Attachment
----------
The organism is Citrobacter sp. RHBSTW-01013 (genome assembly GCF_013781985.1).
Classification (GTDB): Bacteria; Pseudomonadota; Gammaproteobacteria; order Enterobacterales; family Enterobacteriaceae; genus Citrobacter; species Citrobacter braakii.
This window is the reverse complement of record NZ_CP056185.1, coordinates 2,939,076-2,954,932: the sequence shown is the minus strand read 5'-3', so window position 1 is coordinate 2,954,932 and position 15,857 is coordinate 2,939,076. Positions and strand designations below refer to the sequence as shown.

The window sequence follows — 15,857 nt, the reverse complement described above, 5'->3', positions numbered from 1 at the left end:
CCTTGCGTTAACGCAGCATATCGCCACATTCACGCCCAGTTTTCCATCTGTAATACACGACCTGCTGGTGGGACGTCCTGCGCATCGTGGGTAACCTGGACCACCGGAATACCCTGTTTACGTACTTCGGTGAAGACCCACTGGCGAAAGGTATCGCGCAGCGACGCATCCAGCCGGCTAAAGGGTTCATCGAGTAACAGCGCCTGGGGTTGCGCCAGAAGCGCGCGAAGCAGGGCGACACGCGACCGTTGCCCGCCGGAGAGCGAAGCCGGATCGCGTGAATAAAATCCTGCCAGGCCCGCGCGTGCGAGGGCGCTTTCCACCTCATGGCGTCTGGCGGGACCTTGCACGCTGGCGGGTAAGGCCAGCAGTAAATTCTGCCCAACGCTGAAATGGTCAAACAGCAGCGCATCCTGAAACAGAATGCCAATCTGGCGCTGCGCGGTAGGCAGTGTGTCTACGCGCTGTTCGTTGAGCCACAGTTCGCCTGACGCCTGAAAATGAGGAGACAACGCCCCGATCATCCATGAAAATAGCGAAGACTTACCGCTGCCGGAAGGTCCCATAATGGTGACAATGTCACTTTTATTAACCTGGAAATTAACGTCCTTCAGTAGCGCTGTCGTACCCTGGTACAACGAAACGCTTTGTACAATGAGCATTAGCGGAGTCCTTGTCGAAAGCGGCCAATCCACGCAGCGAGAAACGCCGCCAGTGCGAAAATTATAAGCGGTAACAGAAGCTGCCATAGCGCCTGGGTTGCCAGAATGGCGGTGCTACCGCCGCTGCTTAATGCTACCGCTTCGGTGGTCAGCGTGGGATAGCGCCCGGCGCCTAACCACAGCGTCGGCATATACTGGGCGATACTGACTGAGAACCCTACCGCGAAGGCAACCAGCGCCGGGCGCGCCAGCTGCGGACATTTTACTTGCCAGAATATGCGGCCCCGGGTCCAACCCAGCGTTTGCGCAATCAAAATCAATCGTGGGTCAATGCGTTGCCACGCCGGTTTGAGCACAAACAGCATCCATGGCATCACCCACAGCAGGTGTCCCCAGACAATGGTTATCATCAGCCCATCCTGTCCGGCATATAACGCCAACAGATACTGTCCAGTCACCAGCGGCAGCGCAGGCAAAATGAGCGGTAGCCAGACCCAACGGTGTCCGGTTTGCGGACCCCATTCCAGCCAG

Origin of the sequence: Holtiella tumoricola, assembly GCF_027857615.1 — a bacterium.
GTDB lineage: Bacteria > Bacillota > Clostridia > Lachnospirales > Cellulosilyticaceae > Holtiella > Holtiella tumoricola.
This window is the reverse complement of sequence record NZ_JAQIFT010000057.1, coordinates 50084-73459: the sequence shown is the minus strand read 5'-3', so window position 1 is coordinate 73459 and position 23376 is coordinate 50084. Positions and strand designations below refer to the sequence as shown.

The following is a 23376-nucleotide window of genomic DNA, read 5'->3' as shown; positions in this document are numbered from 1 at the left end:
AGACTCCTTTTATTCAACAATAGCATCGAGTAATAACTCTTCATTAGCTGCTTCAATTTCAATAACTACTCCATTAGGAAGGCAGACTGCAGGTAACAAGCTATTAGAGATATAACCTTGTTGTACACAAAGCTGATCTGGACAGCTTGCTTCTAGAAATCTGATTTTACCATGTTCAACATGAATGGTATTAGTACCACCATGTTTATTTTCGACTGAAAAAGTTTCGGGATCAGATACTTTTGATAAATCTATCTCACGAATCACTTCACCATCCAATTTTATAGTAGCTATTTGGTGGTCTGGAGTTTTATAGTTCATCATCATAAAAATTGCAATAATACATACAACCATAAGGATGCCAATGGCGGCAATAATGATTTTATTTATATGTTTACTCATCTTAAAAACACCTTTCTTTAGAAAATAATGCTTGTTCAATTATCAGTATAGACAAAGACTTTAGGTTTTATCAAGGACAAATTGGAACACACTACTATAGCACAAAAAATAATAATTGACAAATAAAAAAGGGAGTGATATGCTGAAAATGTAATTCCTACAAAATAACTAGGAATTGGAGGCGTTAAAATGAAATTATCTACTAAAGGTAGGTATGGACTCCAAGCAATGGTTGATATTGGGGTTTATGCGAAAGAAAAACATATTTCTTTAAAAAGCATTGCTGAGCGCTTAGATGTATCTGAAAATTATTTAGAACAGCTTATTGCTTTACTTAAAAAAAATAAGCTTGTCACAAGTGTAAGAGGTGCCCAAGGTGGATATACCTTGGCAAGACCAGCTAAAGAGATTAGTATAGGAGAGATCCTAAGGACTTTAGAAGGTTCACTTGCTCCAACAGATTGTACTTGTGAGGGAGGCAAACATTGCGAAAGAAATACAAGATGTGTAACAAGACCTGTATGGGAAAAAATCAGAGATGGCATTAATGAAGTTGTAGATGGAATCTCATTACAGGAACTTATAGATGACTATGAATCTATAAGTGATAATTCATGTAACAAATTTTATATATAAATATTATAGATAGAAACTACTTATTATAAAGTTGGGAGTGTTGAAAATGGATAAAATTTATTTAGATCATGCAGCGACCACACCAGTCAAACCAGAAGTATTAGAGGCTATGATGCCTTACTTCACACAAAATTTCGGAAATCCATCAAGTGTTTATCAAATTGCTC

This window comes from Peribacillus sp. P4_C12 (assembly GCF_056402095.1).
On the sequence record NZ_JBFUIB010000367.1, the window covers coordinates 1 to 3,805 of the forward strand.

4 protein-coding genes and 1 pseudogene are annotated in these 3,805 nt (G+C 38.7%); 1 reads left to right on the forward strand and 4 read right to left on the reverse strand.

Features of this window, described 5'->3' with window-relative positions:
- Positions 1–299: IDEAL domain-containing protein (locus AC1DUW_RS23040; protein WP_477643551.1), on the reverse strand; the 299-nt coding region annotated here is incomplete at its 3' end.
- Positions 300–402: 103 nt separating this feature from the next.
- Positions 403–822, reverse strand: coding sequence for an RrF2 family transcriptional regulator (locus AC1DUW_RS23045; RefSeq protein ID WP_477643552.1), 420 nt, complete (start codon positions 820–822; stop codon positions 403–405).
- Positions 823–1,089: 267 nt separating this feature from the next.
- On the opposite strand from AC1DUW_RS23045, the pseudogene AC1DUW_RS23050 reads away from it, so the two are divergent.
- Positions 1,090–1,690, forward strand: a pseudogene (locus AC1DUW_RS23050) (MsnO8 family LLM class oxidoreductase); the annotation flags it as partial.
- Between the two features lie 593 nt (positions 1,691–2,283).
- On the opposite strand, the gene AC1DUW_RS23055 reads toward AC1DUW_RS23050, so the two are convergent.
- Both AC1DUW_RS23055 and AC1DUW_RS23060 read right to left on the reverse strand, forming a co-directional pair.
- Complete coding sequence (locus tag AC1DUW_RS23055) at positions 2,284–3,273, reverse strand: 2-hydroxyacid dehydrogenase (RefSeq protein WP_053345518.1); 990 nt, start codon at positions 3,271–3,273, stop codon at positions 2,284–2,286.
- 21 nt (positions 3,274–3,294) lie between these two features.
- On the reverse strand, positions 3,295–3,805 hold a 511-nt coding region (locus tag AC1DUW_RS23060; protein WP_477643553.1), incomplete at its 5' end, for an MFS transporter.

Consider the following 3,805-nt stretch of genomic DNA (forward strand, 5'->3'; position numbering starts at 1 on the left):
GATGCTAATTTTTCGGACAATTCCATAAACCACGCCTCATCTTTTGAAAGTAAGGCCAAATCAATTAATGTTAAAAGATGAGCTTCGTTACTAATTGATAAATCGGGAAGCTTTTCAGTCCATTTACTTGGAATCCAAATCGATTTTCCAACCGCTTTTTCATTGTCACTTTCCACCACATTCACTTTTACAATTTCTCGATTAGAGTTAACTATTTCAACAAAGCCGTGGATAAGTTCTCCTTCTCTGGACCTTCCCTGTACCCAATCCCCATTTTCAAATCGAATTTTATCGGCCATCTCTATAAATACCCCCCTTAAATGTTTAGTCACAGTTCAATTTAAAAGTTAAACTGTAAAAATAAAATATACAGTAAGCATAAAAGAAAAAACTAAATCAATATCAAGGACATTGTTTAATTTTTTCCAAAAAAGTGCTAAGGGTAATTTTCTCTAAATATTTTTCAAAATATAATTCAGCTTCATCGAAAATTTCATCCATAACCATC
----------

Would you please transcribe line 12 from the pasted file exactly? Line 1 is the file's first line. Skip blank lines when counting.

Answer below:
On the sequence record NZ_JBFUIB010000367.1, the window covers coordinates 1 to 3,805 of the forward strand.